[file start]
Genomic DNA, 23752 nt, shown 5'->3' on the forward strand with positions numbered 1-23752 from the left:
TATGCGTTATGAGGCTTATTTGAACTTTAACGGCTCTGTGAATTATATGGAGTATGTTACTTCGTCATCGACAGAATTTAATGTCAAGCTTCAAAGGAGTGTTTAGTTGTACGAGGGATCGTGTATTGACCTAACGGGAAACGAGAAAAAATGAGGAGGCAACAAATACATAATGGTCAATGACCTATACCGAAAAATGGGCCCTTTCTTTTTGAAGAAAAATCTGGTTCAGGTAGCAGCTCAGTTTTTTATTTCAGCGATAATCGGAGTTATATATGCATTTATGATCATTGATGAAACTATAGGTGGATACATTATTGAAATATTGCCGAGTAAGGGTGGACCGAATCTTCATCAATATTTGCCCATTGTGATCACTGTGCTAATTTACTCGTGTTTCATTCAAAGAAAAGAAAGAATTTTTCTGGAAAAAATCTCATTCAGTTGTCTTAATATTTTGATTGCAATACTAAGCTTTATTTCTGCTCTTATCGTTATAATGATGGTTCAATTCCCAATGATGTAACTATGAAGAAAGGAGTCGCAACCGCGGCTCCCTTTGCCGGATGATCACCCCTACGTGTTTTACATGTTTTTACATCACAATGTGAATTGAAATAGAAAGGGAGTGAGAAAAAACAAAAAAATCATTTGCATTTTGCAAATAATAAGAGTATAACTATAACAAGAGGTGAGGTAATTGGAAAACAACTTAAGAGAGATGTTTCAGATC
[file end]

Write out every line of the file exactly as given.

Genomic DNA, 23752 nt, shown 5'->3' on the forward strand with positions numbered 1-23752 from the left:
TATGCGTTATGAGGCTTATTTGAACTTTAACGGCTCTGTGAATTATATGGAGTATGTTACTTCGTCATCGACAGAATTTAATGTCAAGCTTCAAAGGAGTGTTTAGTTGTACGAGGGATCGTGTATTGACCTAACGGGAAACGAGAAAAAATGAGGAGGCAACAAATACATAATGGTCAATGACCTATACCGAAAAATGGGCCCTTTCTTTTTGAAGAAAAATCTGGTTCAGGTAGCAGCTCAGTTTTTTATTTCAGCGATAATCGGAGTTATATATGCATTTATGATCATTGATGAAACTATAGGTGGATACATTATTGAAATATTGCCGAGTAAGGGTGGACCGAATCTTCATCAATATTTGCCCATTGTGATCACTGTGCTAATTTACTCGTGTTTCATTCAAAGAAAAGAAAGAATTTTTCTGGAAAAAATCTCATTCAGTTGTCTTAATATTTTGATTGCAATACTAAGCTTTATTTCTGCTCTTATCGTTATAATGATGGTTCAATTCCCAATGATGTAACTATGAAGAAAGGAGTCGCAACCGCGGCTCCCTTTGCCGGATGATCACCCCTACGTGTTTTACATGTTTTTACATCACAATGTGAATTGAAATAGAAAGGGAGTGAGAAAAAACAAAAAAATCATTTGCATTTTGCAAATAATAAGAGTATAACTATAACAAGAGGTGAGGTAATTGGAAAACAACTTAAGAGAGATGTTTCAGATC